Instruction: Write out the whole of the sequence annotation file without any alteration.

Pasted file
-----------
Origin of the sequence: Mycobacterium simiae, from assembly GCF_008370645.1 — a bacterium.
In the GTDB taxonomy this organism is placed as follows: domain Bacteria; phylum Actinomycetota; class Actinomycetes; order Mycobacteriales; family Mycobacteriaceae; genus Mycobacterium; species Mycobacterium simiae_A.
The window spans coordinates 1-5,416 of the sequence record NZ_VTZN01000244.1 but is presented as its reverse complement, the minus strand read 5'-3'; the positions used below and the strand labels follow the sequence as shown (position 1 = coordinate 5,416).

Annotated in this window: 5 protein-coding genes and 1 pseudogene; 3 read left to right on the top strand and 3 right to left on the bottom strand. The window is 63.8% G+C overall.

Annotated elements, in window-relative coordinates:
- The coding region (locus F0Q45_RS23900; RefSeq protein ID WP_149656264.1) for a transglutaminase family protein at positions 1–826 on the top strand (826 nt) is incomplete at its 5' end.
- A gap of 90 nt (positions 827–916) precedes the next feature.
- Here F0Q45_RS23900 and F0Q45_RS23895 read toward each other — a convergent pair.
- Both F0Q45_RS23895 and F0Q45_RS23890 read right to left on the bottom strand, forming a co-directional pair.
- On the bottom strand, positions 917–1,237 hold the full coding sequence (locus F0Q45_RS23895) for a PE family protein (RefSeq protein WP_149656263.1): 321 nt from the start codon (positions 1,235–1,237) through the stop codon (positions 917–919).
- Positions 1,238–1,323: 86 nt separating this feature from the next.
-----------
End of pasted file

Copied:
Origin of the sequence: Mycobacterium simiae, from assembly GCF_008370645.1 — a bacterium.
In the GTDB taxonomy this organism is placed as follows: domain Bacteria; phylum Actinomycetota; class Actinomycetes; order Mycobacteriales; family Mycobacteriaceae; genus Mycobacterium; species Mycobacterium simiae_A.
The window spans coordinates 1-5,416 of the sequence record NZ_VTZN01000244.1 but is presented as its reverse complement, the minus strand read 5'-3'; the positions used below and the strand labels follow the sequence as shown (position 1 = coordinate 5,416).

Annotated in this window: 5 protein-coding genes and 1 pseudogene; 3 read left to right on the top strand and 3 right to left on the bottom strand. The window is 63.8% G+C overall.

Annotated elements, in window-relative coordinates:
- The coding region (locus F0Q45_RS23900; RefSeq protein ID WP_149656264.1) for a transglutaminase family protein at positions 1–826 on the top strand (826 nt) is incomplete at its 5' end.
- A gap of 90 nt (positions 827–916) precedes the next feature.
- Here F0Q45_RS23900 and F0Q45_RS23895 read toward each other — a convergent pair.
- Both F0Q45_RS23895 and F0Q45_RS23890 read right to left on the bottom strand, forming a co-directional pair.
- On the bottom strand, positions 917–1,237 hold the full coding sequence (locus F0Q45_RS23895) for a PE family protein (RefSeq protein WP_149656263.1): 321 nt from the start codon (positions 1,235–1,237) through the stop codon (positions 917–919).
- Positions 1,238–1,323: 86 nt separating this feature from the next.